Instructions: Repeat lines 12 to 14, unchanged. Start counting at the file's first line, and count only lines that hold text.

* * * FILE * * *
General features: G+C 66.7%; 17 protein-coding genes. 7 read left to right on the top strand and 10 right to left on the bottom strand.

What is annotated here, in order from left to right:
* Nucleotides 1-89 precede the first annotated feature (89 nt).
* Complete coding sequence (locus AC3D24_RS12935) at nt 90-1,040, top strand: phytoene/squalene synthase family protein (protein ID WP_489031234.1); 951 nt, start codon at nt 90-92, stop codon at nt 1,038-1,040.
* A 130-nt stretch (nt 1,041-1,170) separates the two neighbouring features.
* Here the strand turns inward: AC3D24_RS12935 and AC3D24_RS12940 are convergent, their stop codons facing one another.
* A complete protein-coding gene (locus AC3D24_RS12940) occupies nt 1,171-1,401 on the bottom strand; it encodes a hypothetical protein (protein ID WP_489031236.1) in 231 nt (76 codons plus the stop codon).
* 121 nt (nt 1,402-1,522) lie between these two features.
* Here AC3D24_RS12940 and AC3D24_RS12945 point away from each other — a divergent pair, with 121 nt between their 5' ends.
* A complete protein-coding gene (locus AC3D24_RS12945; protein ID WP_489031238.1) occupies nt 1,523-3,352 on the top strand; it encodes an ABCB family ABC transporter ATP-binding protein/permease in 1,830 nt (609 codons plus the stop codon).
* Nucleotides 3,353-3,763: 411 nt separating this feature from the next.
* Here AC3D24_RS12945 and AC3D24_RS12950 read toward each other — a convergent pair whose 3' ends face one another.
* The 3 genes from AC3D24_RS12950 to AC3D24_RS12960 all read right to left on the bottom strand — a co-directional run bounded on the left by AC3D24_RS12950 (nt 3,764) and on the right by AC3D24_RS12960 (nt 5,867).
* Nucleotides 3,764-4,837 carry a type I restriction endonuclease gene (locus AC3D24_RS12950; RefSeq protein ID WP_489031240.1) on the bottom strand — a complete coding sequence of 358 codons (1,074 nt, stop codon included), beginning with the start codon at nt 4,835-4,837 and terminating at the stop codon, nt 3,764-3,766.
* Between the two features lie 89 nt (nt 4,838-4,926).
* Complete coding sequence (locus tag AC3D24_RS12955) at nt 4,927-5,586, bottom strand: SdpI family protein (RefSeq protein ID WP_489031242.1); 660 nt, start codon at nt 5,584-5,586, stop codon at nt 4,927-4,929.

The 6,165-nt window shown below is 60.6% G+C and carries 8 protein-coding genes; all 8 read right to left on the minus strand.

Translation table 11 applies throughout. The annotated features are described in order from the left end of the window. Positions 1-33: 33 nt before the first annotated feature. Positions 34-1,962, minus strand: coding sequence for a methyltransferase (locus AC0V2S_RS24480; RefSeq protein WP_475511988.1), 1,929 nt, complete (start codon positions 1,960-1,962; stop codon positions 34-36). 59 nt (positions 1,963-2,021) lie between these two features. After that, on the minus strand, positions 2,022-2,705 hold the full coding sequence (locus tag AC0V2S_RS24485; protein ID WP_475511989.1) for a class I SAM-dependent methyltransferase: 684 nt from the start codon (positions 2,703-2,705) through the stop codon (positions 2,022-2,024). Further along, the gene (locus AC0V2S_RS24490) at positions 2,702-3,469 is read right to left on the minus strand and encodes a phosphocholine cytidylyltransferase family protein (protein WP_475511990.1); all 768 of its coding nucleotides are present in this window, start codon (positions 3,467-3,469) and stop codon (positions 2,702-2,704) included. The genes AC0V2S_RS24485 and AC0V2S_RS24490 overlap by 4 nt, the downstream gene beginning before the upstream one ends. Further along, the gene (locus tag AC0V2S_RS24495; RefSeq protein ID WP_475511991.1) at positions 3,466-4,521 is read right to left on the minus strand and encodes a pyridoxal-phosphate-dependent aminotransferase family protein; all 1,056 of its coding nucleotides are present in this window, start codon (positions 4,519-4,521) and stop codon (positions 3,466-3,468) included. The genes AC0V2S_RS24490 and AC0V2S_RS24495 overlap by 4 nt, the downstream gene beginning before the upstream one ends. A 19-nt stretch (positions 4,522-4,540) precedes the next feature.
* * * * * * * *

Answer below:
* Here AC3D24_RS12945 and AC3D24_RS12950 read toward each other — a convergent pair whose 3' ends face one another.
* The 3 genes from AC3D24_RS12950 to AC3D24_RS12960 all read right to left on the bottom strand — a co-directional run bounded on the left by AC3D24_RS12950 (nt 3,764) and on the right by AC3D24_RS12960 (nt 5,867).
* Nucleotides 3,764-4,837 carry a type I restriction endonuclease gene (locus AC3D24_RS12950; RefSeq protein ID WP_489031240.1) on the bottom strand — a complete coding sequence of 358 codons (1,074 nt, stop codon included), beginning with the start codon at nt 4,835-4,837 and terminating at the stop codon, nt 3,764-3,766.